4:00 pm  Jack gets his post-clip bath with apple cider vinegar to try and prevent his skin from breaking out. I get Happy in, check his legs, and they feel great, so I wrap him up for the night. I use Stayons Poultice Wraps, which have made my life so much easier. They are much more time-efficient and have put an end to clay poultice all over myself and the horse!

The barn is fed dinner around 4:00, so I let Cuba (Fernhill Cubalawn) finish his meal before starting his Rolex clipping session. It takes me over an hour to get him done. By this time the barn is hopefully cleaned, but I maybe still have to wrap, roll, fold, and put away that laundry pile!

Emma washing socks.

Emma washing socks.

6:00 pm Bathe Cuba, and groom and wrap Jack before turning him out for the night. I do a walk-through of the barn to ensure horses are happy and correctly blanketed. I put Cuba on the Vitafloor and this helps to dry him quicker. (It is a vibrating plate that helps with circulation.) Then, time to groom him, check his legs, and wrap him for the night.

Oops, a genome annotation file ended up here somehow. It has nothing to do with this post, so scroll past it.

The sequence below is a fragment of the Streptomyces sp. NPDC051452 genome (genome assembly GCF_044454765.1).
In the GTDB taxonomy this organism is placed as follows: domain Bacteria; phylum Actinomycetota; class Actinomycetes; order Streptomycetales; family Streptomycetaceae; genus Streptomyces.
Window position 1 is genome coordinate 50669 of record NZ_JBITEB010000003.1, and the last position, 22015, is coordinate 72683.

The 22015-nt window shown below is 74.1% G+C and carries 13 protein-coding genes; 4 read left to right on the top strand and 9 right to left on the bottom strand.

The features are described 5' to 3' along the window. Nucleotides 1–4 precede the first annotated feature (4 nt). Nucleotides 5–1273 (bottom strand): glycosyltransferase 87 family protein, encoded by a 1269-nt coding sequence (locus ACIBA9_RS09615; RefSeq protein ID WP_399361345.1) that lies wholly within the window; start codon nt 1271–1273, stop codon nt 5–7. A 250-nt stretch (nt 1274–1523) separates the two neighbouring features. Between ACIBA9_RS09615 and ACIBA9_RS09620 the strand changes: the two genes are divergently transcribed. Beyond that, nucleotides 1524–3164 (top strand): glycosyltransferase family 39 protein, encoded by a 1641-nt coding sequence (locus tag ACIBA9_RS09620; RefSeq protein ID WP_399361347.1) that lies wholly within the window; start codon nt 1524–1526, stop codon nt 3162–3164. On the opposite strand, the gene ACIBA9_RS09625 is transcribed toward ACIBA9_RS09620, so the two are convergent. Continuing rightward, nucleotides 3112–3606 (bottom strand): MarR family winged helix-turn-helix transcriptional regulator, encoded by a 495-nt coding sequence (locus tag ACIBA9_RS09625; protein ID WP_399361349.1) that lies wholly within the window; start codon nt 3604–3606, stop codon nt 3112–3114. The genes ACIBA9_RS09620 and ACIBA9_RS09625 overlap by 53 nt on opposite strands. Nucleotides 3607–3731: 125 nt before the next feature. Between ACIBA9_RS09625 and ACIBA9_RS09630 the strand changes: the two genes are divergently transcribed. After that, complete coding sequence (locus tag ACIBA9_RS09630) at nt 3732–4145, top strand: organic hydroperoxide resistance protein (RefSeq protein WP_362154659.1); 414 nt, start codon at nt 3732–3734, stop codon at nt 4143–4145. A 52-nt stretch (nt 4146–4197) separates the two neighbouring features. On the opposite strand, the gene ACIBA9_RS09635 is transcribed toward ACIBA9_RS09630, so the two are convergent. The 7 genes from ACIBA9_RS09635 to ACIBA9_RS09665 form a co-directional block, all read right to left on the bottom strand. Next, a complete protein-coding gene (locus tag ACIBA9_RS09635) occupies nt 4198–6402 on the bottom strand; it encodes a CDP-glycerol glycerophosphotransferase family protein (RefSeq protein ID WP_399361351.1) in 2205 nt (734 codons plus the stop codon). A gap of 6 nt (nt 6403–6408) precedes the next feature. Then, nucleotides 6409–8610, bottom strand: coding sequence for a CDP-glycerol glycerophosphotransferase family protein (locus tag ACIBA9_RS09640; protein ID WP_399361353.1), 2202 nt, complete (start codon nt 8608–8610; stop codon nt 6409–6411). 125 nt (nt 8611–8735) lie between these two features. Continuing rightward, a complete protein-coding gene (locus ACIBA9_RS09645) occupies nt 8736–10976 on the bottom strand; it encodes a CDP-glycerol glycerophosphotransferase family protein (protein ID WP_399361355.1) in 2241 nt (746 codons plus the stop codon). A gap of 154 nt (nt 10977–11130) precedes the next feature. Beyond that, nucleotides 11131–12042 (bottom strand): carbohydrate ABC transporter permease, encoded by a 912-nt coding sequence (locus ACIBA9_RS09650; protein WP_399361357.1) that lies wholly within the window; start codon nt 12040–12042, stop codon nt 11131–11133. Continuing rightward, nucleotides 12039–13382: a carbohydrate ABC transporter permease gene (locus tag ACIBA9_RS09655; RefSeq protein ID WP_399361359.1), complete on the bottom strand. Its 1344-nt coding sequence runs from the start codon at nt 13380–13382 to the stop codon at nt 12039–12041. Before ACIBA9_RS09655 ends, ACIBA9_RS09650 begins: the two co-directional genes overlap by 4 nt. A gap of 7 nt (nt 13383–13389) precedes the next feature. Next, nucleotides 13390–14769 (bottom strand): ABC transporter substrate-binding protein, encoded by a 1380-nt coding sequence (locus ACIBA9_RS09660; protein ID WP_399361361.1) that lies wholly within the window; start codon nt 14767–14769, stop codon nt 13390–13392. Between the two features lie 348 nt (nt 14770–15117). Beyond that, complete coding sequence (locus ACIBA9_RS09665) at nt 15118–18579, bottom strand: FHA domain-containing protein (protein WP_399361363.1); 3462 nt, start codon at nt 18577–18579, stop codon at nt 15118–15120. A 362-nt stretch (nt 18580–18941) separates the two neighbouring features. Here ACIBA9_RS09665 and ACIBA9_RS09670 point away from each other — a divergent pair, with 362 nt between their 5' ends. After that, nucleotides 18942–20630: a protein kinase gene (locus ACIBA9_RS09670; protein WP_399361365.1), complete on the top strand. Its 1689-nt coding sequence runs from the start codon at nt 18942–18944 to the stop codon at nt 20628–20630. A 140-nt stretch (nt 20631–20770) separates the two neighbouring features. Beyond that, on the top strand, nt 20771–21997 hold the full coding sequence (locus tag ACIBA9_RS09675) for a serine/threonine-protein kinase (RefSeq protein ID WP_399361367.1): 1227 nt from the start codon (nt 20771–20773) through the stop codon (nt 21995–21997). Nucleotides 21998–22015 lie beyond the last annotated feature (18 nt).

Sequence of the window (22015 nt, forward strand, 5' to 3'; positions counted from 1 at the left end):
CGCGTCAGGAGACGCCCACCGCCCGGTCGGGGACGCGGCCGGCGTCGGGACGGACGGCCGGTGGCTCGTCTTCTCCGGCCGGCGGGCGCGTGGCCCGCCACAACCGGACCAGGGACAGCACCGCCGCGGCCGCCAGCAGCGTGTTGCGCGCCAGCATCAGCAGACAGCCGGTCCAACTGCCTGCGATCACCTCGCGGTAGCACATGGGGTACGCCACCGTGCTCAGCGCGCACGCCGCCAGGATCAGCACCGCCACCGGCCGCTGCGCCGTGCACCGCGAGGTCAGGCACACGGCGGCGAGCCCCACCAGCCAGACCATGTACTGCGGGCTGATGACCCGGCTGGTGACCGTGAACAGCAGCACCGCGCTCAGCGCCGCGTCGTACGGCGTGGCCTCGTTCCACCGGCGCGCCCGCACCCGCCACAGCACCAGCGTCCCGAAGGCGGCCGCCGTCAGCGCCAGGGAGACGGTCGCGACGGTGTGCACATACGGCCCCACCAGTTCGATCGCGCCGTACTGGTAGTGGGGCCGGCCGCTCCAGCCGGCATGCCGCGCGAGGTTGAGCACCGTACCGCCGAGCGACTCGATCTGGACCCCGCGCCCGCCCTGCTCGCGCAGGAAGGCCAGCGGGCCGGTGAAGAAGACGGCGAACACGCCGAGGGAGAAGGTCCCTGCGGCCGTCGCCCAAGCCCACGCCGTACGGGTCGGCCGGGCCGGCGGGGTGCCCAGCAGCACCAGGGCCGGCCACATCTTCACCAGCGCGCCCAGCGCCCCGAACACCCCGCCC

7:00 pm I’m done for the day, so home to shower and have a little downtime with friends before heading to bed, hopefully by 9:30 to rest up for tomorrow. I wonder what that will bring? Hopefully sound, happy, healthy horses and no more escaped pigs!!

 

Get hundreds of grooming tips from the pros in WORLD-CLASS GROOMING FOR HORSES by Cat Hill and Emma Ford, with over 1200 color photographs!

 

And get find all you need to enjoy the thrilling sport of eventing in MODERN EVENTING WITH PHILLIP DUTTON by Phillip Dutton with Amber Heintzberger.

CLICK HERE FOR MORE GREAT HORSE BOOKS

 

Be sure to read the other installments in the TSB “Horseworld by the Hour” blog series:

JOCHEN SCHLEESE

HEATHER SMITH THOMAS

LYNN PALM

DANIEL STEWART

DOUG PAYNE

JANET FOY

CLINTON ANDERSON

 

Trafalgar Square Books, the leading publisher of horse books and DVDs, is a small, privately owned company based on a farm in rural Vermont.

Tame That Wild Thing in Your Barn! Pro Tips for Training Unruly Spring Manes